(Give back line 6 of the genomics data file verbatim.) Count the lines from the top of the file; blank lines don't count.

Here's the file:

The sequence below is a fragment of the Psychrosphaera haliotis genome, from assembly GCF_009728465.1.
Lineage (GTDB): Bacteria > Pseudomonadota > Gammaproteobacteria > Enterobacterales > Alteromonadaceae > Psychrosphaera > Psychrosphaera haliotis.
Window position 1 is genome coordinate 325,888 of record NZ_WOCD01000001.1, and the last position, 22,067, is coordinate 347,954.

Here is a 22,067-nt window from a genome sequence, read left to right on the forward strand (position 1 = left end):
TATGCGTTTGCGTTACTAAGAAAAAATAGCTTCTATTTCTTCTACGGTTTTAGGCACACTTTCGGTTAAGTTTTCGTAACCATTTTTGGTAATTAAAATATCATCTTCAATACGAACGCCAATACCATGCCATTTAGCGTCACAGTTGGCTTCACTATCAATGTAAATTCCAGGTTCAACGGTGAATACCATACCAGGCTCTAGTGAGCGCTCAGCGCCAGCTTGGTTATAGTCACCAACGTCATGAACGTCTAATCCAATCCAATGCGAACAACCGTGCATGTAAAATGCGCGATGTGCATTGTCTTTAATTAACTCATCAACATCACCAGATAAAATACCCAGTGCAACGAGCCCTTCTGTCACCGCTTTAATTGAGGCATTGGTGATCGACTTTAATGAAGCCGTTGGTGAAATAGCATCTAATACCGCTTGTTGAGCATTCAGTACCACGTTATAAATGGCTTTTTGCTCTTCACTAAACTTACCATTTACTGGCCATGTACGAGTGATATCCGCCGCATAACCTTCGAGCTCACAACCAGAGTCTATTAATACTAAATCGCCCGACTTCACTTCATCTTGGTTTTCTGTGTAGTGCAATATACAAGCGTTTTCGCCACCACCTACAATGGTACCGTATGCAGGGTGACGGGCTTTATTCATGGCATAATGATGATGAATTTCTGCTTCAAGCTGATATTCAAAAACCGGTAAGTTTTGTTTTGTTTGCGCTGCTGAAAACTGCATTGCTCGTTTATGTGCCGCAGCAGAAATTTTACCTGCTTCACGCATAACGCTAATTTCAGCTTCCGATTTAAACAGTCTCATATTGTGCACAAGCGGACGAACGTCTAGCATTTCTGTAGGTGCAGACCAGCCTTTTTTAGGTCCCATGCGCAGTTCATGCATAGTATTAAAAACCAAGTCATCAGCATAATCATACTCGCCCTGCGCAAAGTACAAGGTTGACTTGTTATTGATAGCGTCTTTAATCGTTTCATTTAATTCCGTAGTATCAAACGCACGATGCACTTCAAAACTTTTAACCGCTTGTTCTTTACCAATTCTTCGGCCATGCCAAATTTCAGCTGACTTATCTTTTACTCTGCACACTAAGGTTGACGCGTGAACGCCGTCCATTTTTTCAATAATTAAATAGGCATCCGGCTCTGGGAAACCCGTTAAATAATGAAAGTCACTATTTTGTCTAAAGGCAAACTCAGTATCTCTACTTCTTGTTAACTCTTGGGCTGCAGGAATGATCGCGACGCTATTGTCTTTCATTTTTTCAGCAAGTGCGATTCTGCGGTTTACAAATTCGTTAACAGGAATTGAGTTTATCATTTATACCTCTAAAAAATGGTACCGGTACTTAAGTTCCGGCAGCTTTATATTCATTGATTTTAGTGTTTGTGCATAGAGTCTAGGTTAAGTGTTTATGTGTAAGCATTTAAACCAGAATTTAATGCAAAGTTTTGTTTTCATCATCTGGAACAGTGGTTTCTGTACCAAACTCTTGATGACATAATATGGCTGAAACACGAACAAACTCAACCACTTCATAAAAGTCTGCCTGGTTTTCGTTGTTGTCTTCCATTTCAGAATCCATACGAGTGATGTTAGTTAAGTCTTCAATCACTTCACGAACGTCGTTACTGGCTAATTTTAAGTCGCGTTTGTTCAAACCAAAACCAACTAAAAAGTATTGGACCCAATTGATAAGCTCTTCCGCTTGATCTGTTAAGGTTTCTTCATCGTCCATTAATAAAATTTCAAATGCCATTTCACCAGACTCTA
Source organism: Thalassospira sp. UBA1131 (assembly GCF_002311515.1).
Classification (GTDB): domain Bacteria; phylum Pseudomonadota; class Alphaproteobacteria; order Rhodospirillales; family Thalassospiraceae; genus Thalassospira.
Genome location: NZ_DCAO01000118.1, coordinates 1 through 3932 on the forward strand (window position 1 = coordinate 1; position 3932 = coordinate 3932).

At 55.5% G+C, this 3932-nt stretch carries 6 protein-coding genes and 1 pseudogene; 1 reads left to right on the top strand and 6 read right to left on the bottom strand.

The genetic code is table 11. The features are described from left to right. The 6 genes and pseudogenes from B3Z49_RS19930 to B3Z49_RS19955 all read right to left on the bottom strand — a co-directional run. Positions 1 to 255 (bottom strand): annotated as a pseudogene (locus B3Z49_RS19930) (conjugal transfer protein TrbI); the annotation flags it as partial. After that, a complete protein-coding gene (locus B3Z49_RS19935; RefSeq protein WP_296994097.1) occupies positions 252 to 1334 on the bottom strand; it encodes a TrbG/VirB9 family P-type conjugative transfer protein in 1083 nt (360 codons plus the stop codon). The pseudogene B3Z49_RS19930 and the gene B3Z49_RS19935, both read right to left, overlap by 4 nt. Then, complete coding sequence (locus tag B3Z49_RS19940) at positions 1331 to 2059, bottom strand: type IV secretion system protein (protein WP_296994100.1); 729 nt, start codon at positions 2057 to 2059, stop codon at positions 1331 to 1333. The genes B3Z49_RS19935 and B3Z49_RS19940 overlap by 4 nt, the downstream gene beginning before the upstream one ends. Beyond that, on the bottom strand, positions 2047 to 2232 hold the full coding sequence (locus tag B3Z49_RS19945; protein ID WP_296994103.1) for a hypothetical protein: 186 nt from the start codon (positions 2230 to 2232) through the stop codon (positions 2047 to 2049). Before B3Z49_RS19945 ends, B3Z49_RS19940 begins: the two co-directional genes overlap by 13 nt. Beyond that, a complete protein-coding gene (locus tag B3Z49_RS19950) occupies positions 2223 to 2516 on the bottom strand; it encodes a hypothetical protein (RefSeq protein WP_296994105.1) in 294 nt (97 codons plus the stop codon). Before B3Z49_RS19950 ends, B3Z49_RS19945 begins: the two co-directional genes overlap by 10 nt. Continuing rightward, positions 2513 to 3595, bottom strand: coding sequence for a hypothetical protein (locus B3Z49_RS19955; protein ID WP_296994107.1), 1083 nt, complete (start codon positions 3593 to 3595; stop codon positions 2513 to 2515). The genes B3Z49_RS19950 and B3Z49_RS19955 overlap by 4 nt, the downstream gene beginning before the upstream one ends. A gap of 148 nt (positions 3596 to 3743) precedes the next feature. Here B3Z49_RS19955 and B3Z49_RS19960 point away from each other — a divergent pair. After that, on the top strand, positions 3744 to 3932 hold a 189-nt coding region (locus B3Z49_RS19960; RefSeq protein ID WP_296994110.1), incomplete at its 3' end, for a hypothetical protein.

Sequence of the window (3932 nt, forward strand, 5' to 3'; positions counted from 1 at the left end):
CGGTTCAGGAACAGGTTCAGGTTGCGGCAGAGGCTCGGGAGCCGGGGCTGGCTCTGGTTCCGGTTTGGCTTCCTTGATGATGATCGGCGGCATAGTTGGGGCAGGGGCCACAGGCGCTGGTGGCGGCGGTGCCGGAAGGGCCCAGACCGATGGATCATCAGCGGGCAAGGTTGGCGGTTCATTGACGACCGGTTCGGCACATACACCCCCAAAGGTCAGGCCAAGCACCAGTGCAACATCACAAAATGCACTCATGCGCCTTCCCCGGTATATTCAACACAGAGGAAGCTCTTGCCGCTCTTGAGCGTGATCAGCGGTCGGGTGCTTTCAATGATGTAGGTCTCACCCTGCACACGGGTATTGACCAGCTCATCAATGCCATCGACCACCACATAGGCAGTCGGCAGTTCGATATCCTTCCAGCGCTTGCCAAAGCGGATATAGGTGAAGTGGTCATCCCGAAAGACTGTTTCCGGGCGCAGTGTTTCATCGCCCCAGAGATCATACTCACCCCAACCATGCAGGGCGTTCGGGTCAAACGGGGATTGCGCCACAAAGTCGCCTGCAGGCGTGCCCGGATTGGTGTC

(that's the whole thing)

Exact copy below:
Source organism: Thalassospira sp. UBA1131 (assembly GCF_002311515.1).